Landgate monitoring seismic activity in the State
29 May 2012
Landgate is taking part in a national project to monitor and measure the impact of seismic activity in the South West and Wheatbelt regions of Western Australia.
Working in collaboration with Geoscience Australia, this long-term project collects a range of data which will add to a national bank of information about the nature and extent of seismic activity.
Whilst Australia is a relatively stable land mass and movements tend to be slow and small, the project monitors the South West and Wheatbelt regions and townships like Burakin and Katanning, which have historically experienced the most seismic activity in the State.
The project involves collecting Global Positioning System (GPS) data over two networks of 'ground-marks' which are affixed to solid rock. Each GPS instrument accurately measures the current position of the mark and when compared with the previous position, gives a measurement of deformation to the Earth's crust.
The South West network consists of 48 ground-marks and covers most of the southern half of the Wheatbelt. This survey was completed in early May. The survey of the Burakin network, consisting of 42 ground-marks, will be conducted between 21 – 31 May 2012.
Landgate Chief Geodetic Surveyor Ken Leighton said the project was unique because of the large number of GPS receivers simultaneously collecting data over the same period of time.
"By having the instruments collecting data every second of the day for seven days means we get incredibly accurate data from which we can detect very small movements in the Earth's crust," said Mr Leighton.
"The success of this project is due to the collaboration between Landgate and several rural communities. Many of the survey sites are located on private properties and landowners have shown a keen interest in being involved and in the potential outcomes."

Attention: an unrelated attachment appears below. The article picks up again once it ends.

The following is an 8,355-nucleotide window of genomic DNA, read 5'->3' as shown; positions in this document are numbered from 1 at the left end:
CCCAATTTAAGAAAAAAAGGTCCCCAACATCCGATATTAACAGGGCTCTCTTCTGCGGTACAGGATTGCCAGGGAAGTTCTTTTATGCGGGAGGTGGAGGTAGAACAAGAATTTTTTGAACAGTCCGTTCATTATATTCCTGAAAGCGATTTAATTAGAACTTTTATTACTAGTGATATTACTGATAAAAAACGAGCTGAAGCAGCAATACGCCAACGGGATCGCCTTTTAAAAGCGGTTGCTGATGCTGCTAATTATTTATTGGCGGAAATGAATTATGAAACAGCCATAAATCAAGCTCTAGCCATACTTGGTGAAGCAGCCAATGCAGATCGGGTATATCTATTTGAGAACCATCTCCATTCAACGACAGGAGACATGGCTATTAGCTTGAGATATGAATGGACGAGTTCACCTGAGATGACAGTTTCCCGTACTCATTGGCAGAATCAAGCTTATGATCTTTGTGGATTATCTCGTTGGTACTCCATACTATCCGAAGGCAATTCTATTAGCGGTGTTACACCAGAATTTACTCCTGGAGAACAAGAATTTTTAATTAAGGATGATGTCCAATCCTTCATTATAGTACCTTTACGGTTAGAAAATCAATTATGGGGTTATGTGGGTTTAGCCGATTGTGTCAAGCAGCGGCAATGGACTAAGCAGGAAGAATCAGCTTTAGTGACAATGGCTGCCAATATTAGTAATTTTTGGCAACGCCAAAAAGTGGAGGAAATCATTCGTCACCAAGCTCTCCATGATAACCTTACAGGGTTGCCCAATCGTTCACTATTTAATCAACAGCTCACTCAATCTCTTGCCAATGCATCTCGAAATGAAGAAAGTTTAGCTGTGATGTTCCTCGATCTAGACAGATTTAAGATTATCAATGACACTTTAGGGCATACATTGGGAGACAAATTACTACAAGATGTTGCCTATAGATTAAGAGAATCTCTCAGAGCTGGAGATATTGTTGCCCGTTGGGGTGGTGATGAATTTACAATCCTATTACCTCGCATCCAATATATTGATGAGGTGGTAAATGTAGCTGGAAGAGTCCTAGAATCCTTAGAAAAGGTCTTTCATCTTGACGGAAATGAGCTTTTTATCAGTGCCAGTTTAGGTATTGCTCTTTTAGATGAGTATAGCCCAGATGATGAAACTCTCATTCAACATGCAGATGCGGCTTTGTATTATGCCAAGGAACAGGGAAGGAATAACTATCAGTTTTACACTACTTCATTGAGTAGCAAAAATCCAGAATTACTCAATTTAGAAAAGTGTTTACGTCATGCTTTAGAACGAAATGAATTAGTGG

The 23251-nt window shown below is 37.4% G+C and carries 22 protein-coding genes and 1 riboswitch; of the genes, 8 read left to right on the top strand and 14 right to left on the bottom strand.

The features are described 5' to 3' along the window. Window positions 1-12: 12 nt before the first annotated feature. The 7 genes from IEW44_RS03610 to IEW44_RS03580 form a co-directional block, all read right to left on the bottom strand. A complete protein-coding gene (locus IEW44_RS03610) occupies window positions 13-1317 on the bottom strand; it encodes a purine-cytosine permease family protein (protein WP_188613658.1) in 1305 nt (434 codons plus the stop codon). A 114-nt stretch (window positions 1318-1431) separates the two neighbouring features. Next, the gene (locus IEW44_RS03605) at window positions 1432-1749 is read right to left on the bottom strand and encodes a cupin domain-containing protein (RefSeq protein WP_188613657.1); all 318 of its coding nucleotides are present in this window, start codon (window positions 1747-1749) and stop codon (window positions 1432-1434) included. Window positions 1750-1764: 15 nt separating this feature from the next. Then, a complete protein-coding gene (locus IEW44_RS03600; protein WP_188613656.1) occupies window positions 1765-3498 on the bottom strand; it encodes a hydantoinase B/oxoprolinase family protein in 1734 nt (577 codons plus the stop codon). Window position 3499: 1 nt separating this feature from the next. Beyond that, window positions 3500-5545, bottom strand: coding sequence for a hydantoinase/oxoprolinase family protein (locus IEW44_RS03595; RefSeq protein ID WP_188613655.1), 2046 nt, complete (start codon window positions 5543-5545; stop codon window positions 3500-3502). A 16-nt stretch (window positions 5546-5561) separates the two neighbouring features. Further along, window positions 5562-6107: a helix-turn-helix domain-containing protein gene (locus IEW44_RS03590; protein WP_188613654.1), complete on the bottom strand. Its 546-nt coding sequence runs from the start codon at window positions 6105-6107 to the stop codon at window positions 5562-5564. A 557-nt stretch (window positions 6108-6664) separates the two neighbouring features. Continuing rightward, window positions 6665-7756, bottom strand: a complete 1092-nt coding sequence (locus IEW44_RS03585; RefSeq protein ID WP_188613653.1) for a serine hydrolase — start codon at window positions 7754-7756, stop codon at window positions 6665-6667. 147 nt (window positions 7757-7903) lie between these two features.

Landgate Chief Executive Mike Bradford said Landgate was well placed to carry out the project due to its experience in delivering geodetic, topographic and cadastral control survey programs.
"We are responsible for the geodetic framework in Western Australia, which is the foundation of all spatial data in the State. Our people have the expertise to ensure the successful implementation of this project and ensure the integrity of the data collection," said Mr Bradford.
"The long-term outcomes from this project will provide Geoscience Australia with a clearer understanding of the impact of seismic activity across Australia."
The GPS equipment used in the project is funded through a Commonwealth Education Investment Fund initiative which has established the AuScope Australian Geophysical Observing System.
The Western Australian contribution to the project is the final component of a national program which includes similar seismic survey networks in Victoria and South Australia. Similar monitoring projects were conducted in 2002 and 2006.
Landgate is Western Australia's primary source of land information and geographic data, providing the accuracy government, business and individuals rely on.
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